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For all requests for authorization under an SP, you must submit a completed and signed Department of the Army application form, DA form 4345, with associated drawings. Instructions on how to fill out a DA form 4345 may be found here. Although minimal information is required for a complete DA permit application, additional information is generally required in order for the Corps to make a permit decision. The information required for a complete application and the additional information required to make a permit decision can be found here. If your application is incomplete, you will generally be notified by the Corps within 15 days and requested to submit specific additional information.
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SP Process and Decision:
Within 15 calendar days following receipt of a complete DA permit application, we will distribute a public notice for review and comment. The PN will be sent to all adjacent property owners, interested members of the public, and other Federal, state and local agencies. The PN comment period will be for a minimum of 15 days, which may be extended. We will fully consider all comments received on the public notice and may forward any substantive comments to you for review and response. In addition, we may request that you submit any additional information necessary to continue processing your permit application. This may include information necessary to ensure compliance with Section 7 of the Endangered Species Act, Section 106 of the National Historic Preservation Act, information regarding alternatives to the proposed project, etc.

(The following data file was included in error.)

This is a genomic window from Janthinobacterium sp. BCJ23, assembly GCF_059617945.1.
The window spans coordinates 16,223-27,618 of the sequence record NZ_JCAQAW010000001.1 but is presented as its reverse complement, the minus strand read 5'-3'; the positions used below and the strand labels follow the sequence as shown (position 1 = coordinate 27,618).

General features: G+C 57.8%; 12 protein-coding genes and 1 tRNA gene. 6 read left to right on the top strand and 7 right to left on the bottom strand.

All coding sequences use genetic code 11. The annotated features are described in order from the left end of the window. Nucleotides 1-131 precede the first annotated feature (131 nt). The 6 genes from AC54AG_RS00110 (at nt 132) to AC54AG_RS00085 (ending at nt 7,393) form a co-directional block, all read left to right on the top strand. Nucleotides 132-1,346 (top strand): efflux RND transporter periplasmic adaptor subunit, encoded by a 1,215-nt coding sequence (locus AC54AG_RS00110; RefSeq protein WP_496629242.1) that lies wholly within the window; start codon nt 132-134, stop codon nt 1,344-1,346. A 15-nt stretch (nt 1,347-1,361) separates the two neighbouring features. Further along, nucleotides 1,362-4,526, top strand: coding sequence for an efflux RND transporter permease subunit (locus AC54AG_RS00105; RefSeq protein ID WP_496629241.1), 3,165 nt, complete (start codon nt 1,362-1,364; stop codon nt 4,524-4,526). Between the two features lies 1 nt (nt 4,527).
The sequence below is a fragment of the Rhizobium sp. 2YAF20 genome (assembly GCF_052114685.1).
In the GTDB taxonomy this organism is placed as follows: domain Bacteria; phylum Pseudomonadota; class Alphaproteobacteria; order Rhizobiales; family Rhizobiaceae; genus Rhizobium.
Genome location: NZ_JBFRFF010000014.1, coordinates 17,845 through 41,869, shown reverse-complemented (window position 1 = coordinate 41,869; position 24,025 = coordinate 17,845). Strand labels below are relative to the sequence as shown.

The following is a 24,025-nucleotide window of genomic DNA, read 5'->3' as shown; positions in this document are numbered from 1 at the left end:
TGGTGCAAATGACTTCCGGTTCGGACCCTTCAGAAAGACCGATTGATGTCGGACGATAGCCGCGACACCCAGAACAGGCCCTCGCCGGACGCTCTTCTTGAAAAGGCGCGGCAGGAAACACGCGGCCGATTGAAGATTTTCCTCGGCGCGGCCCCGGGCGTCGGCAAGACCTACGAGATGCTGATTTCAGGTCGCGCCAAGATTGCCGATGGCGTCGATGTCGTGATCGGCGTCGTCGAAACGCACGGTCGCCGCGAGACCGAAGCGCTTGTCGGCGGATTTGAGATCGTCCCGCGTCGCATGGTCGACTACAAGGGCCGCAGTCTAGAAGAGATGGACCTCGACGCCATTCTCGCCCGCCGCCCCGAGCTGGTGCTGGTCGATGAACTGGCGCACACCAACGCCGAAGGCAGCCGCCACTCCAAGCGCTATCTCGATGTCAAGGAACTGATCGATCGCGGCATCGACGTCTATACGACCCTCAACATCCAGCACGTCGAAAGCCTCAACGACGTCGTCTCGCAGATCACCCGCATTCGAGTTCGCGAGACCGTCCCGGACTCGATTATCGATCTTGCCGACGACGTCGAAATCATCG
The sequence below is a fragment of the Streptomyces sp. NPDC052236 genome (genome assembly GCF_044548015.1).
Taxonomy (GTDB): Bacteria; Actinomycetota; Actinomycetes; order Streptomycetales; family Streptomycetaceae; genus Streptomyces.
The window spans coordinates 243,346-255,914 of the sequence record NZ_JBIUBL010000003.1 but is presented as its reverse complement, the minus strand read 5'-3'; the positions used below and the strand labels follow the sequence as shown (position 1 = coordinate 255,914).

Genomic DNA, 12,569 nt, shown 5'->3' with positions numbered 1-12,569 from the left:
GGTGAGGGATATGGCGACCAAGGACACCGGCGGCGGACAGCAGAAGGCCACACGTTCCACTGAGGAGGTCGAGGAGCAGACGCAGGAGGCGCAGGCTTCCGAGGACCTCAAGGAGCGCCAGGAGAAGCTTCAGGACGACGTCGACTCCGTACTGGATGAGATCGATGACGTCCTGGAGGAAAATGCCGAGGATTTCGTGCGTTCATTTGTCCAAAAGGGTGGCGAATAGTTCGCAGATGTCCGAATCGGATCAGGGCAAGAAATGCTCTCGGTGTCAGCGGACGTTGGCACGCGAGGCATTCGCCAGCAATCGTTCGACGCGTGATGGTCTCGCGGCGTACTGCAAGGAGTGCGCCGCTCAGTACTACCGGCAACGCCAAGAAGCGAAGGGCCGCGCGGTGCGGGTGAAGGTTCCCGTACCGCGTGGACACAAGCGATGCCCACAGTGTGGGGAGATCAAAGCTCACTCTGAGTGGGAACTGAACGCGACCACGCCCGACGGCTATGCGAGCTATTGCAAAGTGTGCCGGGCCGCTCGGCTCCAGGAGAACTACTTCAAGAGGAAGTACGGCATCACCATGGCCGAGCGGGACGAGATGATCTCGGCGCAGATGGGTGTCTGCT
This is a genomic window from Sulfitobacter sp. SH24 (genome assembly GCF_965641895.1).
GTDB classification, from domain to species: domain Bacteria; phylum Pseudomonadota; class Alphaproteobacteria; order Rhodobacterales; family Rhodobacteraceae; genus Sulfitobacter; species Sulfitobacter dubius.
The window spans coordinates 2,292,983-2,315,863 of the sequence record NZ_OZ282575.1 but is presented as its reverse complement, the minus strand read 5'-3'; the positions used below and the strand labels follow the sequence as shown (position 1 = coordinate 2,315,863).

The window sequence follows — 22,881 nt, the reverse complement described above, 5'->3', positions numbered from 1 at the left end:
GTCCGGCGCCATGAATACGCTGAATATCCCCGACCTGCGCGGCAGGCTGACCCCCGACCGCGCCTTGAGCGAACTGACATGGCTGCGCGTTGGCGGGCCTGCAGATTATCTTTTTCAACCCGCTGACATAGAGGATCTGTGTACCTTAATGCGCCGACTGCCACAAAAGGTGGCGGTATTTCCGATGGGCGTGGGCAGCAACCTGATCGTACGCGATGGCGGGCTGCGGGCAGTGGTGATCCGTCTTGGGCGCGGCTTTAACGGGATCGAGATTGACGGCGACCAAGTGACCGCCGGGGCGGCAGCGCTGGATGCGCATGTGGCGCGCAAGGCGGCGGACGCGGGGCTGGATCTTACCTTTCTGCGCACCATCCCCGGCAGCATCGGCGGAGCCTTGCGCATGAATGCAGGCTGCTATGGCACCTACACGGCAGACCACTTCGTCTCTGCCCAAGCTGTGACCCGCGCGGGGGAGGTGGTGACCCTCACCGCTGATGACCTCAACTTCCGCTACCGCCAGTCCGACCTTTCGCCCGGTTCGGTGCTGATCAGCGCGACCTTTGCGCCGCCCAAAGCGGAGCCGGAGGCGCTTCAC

When all required information is received, we will review the documents and decide whether to; issue the permit, issue the permit with modifications, or deny the permit. The decision whether to grant or deny a permit is based on a public interest review of the probable impact of the proposed activity and its intended use. Benefits and detriments are balanced by considering effects on such items such as: the aquatic environment, water quality, navigation, conservation, economics, aesthetics, agricultural production, cultural values, water supply, energy needs, safety, public welfare and private ownership, etc. The following general criteria will be considered during the evaluation of every application: